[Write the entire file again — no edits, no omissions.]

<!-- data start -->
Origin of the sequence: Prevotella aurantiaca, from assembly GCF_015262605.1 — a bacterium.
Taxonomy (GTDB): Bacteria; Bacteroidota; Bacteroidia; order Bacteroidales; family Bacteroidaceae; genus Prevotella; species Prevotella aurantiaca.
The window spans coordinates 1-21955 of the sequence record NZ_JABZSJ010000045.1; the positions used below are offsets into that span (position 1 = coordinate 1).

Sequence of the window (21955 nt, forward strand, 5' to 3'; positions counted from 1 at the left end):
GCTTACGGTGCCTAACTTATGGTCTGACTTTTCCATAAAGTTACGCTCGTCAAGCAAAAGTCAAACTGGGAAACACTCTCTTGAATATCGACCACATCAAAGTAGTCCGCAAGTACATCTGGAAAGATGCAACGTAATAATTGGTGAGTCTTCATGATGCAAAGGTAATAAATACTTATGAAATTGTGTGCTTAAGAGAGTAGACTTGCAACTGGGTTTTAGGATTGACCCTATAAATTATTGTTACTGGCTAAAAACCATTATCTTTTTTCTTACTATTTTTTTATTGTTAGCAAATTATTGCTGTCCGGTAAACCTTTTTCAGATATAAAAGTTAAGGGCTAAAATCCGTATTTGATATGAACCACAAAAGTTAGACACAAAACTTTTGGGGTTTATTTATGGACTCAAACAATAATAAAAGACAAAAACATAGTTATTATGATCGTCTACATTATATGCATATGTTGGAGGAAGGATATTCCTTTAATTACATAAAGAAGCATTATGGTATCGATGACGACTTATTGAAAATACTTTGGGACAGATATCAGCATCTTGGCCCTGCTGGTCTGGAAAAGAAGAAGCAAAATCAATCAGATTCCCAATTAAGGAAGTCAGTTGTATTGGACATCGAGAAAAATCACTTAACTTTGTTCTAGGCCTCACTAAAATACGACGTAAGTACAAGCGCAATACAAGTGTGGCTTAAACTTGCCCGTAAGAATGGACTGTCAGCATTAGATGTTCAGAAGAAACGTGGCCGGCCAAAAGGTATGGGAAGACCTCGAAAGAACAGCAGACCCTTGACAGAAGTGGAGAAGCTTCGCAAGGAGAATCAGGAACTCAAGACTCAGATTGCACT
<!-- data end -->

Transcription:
Origin of the sequence: Prevotella aurantiaca, from assembly GCF_015262605.1 — a bacterium.
Taxonomy (GTDB): Bacteria; Bacteroidota; Bacteroidia; order Bacteroidales; family Bacteroidaceae; genus Prevotella; species Prevotella aurantiaca.
The window spans coordinates 1-21955 of the sequence record NZ_JABZSJ010000045.1; the positions used below are offsets into that span (position 1 = coordinate 1).

Sequence of the window (21955 nt, forward strand, 5' to 3'; positions counted from 1 at the left end):
GCTTACGGTGCCTAACTTATGGTCTGACTTTTCCATAAAGTTACGCTCGTCAAGCAAAAGTCAAACTGGGAAACACTCTCTTGAATATCGACCACATCAAAGTAGTCCGCAAGTACATCTGGAAAGATGCAACGTAATAATTGGTGAGTCTTCATGATGCAAAGGTAATAAATACTTATGAAATTGTGTGCTTAAGAGAGTAGACTTGCAACTGGGTTTTAGGATTGACCCTATAAATTATTGTTACTGGCTAAAAACCATTATCTTTTTTCTTACTATTTTTTTATTGTTAGCAAATTATTGCTGTCCGGTAAACCTTTTTCAGATATAAAAGTTAAGGGCTAAAATCCGTATTTGATATGAACCACAAAAGTTAGACACAAAACTTTTGGGGTTTATTTATGGACTCAAACAATAATAAAAGACAAAAACATAGTTATTATGATCGTCTACATTATATGCATATGTTGGAGGAAGGATATTCCTTTAATTACATAAAGAAGCATTATGGTATCGATGACGACTTATTGAAAATACTTTGGGACAGATATCAGCATCTTGGCCCTGCTGGTCTGGAAAAGAAGAAGCAAAATCAATCAGATTCCCAATTAAGGAAGTCAGTTGTATTGGACATCGAGAAAAATCACTTAACTTTGTTCTAGGCCTCACTAAAATACGACGTAAGTACAAGCGCAATACAAGTGTGGCTTAAACTTGCCCGTAAGAATGGACTGTCAGCATTAGATGTTCAGAAGAAACGTGGCCGGCCAAAAGGTATGGGAAGACCTCGAAAGAACAGCAGACCCTTGACAGAAGTGGAGAAGCTTCGCAAGGAGAATCAGGAACTCAAGACTCAGATTGCACT